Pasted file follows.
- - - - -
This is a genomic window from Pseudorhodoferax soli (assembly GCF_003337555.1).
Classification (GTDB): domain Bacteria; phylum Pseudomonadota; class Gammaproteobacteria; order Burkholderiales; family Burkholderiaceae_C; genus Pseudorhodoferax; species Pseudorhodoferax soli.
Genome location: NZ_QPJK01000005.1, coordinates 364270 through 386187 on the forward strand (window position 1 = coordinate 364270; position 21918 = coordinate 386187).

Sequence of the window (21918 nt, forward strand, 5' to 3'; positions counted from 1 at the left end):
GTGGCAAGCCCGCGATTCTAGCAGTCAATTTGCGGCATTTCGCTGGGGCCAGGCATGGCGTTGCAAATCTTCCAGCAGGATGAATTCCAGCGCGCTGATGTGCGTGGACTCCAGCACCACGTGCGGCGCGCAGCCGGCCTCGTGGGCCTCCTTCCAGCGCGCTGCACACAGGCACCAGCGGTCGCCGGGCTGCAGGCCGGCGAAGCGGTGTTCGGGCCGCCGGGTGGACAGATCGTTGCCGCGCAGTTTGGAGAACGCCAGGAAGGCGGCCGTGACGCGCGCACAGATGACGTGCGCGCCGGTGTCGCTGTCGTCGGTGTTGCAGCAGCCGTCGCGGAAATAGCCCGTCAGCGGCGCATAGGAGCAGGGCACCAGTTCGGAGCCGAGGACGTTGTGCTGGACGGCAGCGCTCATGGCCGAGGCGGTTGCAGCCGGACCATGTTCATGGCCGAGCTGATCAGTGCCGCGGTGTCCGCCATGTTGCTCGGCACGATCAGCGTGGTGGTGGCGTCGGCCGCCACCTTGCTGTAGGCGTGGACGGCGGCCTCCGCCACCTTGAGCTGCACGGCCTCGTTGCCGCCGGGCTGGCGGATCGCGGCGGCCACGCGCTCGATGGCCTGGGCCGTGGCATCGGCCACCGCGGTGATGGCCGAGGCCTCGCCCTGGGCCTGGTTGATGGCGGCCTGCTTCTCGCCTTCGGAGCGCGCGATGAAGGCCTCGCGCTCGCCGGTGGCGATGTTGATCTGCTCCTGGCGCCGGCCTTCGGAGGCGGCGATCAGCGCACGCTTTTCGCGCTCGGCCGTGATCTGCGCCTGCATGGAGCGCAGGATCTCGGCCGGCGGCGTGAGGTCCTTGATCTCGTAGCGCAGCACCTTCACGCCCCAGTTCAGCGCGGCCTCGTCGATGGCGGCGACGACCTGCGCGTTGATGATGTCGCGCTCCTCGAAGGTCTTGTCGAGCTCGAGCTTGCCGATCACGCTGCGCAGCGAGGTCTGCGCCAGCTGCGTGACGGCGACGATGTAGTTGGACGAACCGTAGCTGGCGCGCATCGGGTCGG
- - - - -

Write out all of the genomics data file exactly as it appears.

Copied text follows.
This is a genomic window from Pseudorhodoferax soli (assembly GCF_003337555.1).
Classification (GTDB): domain Bacteria; phylum Pseudomonadota; class Gammaproteobacteria; order Burkholderiales; family Burkholderiaceae_C; genus Pseudorhodoferax; species Pseudorhodoferax soli.
Genome location: NZ_QPJK01000005.1, coordinates 364270 through 386187 on the forward strand (window position 1 = coordinate 364270; position 21918 = coordinate 386187).

Sequence of the window (21918 nt, forward strand, 5' to 3'; positions counted from 1 at the left end):
GTGGCAAGCCCGCGATTCTAGCAGTCAATTTGCGGCATTTCGCTGGGGCCAGGCATGGCGTTGCAAATCTTCCAGCAGGATGAATTCCAGCGCGCTGATGTGCGTGGACTCCAGCACCACGTGCGGCGCGCAGCCGGCCTCGTGGGCCTCCTTCCAGCGCGCTGCACACAGGCACCAGCGGTCGCCGGGCTGCAGGCCGGCGAAGCGGTGTTCGGGCCGCCGGGTGGACAGATCGTTGCCGCGCAGTTTGGAGAACGCCAGGAAGGCGGCCGTGACGCGCGCACAGATGACGTGCGCGCCGGTGTCGCTGTCGTCGGTGTTGCAGCAGCCGTCGCGGAAATAGCCCGTCAGCGGCGCATAGGAGCAGGGCACCAGTTCGGAGCCGAGGACGTTGTGCTGGACGGCAGCGCTCATGGCCGAGGCGGTTGCAGCCGGACCATGTTCATGGCCGAGCTGATCAGTGCCGCGGTGTCCGCCATGTTGCTCGGCACGATCAGCGTGGTGGTGGCGTCGGCCGCCACCTTGCTGTAGGCGTGGACGGCGGCCTCCGCCACCTTGAGCTGCACGGCCTCGTTGCCGCCGGGCTGGCGGATCGCGGCGGCCACGCGCTCGATGGCCTGGGCCGTGGCATCGGCCACCGCGGTGATGGCCGAGGCCTCGCCCTGGGCCTGGTTGATGGCGGCCTGCTTCTCGCCTTCGGAGCGCGCGATGAAGGCCTCGCGCTCGCCGGTGGCGATGTTGATCTGCTCCTGGCGCCGGCCTTCGGAGGCGGCGATCAGCGCACGCTTTTCGCGCTCGGCCGTGATCTGCGCCTGCATGGAGCGCAGGATCTCGGCCGGCGGCGTGAGGTCCTTGATCTCGTAGCGCAGCACCTTCACGCCCCAGTTCAGCGCGGCCTCGTCGATGGCGGCGACGACCTGCGCGTTGATGATGTCGCGCTCCTCGAAGGTCTTGTCGAGCTCGAGCTTGCCGATCACGCTGCGCAGCGAGGTCTGCGCCAGCTGCGTGACGGCGACGATGTAGTTGGACGAACCGTAGCTGGCGCGCATCGGGTCGG